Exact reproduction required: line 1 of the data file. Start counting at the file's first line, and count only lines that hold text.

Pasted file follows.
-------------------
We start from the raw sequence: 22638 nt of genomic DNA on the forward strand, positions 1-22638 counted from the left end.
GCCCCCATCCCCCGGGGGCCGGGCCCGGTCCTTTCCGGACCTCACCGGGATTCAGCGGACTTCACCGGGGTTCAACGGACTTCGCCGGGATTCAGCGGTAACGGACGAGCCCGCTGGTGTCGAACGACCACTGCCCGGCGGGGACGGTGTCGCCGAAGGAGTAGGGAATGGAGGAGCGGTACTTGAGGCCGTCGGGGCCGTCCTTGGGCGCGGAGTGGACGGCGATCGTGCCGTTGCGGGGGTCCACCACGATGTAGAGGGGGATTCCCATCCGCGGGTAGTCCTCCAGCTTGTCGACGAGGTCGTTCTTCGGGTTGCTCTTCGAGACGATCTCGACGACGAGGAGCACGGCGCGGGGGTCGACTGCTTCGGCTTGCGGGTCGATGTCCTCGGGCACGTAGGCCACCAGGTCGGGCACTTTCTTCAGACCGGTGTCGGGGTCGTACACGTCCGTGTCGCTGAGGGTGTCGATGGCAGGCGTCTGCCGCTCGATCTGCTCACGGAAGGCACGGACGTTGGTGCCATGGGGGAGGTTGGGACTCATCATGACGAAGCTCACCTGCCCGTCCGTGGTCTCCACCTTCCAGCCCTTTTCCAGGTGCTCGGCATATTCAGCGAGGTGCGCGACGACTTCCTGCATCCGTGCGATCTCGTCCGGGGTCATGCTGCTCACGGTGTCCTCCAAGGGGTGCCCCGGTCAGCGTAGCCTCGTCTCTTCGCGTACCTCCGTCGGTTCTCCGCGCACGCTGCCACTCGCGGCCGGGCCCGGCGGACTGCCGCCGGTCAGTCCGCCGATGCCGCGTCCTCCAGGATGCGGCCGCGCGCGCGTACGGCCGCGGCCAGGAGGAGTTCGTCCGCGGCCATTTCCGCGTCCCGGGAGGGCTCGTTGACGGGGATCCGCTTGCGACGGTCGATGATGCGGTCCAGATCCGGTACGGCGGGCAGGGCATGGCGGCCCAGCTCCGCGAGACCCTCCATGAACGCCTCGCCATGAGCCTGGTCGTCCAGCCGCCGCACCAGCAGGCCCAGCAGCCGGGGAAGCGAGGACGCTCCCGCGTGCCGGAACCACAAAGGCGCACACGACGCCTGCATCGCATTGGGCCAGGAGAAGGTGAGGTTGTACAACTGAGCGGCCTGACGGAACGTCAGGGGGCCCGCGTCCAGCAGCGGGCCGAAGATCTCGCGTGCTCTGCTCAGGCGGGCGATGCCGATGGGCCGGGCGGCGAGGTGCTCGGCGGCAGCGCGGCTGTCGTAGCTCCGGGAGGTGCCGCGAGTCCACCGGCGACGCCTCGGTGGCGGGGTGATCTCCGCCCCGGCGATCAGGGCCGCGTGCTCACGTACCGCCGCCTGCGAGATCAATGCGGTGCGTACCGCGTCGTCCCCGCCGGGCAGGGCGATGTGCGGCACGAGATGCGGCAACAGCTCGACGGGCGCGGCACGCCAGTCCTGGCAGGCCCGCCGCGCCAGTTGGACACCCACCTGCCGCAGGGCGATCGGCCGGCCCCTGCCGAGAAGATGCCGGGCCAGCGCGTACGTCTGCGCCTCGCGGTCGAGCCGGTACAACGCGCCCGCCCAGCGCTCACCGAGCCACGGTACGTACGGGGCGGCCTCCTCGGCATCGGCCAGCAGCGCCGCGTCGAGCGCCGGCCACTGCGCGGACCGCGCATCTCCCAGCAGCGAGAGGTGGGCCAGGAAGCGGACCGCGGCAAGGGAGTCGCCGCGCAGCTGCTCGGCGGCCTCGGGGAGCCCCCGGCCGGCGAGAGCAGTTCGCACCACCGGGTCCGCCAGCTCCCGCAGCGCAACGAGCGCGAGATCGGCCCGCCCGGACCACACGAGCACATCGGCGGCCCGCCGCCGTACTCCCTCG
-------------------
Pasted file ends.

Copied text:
We start from the raw sequence: 22638 nt of genomic DNA on the forward strand, positions 1-22638 counted from the left end.